Basal cell carcinoma (BCC) is the most frequent non-melanoma skin cancer. Curettage and electrosurgery is probably the method most commonly used by dermatologists for the treatment of small and low risk BCCs. However, one is unable to determine the persistence of any residual tumor. This study was carried out in order to demonstrate the presence of such tumoral cells after curettage and electrofulguration.Methods
20 primary BCC outpatients were studied at the Dermatology Service of Getúlio Vargas Hospital in the city of Teresina – State of Piauí – Brazil, with lesions of up to 1 cm in diameter on the face, and up to 1.5 cm elsewhere, and with no clinical signs of sclerosing and micronodular forms. Patients were anesthetized with 2% lidocaine with vasoconstrion and the lesions were curetted. Electrofulguration was conducted throughout the curetted area and 1 millimeter beyond. After two curettage and electrofulguration cycles, an incision around the resultant ulcer was made 2 mm beyond the visible bloody borders and in the base to the middle of subcutaneous fat. Two straight incisions were also carried out intersecting the lesion center, dividing it into quadrants. Each quadrant was incised and then fixed with 10% formalin. The quadrants and the fragments resulting from the curettage were in paraffin and histopathologically tested through hematoxylin/eosin stains and immunohistochemistry with Ber-EP4 marker.Results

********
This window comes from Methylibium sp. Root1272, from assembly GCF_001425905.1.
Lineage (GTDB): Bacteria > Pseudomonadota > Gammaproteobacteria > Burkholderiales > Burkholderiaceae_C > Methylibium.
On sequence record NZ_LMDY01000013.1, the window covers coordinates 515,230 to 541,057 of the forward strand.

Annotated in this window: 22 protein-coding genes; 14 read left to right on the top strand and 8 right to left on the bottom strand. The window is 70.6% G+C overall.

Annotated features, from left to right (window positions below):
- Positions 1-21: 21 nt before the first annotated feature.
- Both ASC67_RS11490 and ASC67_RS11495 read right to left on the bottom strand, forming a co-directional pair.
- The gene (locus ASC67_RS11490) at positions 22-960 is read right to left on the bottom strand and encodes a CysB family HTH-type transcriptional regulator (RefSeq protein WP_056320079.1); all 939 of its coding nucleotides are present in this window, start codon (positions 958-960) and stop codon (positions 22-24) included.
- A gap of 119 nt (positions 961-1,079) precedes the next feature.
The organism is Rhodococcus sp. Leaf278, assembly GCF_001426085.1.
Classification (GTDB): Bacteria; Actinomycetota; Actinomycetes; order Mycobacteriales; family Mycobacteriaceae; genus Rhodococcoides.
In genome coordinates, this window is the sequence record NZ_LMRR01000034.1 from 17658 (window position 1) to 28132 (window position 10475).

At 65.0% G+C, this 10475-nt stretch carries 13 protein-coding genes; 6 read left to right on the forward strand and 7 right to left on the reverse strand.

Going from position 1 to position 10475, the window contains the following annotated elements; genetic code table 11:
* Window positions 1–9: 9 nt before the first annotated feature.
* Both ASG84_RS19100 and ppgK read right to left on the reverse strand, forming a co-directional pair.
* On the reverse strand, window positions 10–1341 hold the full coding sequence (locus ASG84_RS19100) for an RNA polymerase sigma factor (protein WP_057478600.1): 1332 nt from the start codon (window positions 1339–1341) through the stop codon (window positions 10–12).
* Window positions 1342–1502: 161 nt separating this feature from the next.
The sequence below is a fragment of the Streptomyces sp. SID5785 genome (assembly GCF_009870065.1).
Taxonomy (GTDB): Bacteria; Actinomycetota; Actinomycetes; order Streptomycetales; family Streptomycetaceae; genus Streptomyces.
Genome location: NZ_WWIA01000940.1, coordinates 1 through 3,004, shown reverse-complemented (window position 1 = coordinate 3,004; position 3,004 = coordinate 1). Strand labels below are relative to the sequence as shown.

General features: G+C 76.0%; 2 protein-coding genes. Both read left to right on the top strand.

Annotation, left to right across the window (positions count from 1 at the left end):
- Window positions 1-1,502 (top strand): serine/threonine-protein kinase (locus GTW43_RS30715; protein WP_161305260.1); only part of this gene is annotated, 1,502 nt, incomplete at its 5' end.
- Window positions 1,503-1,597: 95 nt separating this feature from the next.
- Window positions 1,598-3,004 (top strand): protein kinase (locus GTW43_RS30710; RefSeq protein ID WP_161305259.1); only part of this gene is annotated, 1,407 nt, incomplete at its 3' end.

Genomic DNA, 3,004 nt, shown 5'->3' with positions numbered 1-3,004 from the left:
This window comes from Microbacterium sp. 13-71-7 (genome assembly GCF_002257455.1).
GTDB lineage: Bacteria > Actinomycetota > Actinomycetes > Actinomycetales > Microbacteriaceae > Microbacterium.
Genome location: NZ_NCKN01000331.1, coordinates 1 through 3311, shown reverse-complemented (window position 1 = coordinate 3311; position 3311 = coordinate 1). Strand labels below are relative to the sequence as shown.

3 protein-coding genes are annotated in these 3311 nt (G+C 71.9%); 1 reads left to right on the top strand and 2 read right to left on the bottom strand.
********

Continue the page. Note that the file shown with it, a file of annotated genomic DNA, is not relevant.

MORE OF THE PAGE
There was evidence of persistent BCC in 5 of the 20 sites treated (25%): four (20%) in one quadrant and one (5%) in all four quadrants. 70–100% of tumor cells expressed Ber-EP4 in all 20 BCCs.Conclusions
The persistence of tumoral residues after 2 curettage and electrofulguration cycles for basal cell carcinoma was found in 5 sites treated (25%). Despite the small cohort, such findings are very similar to those of other studies that applied curettage and electrocoagulation and indicated the probability of 25% of tumoral persistence.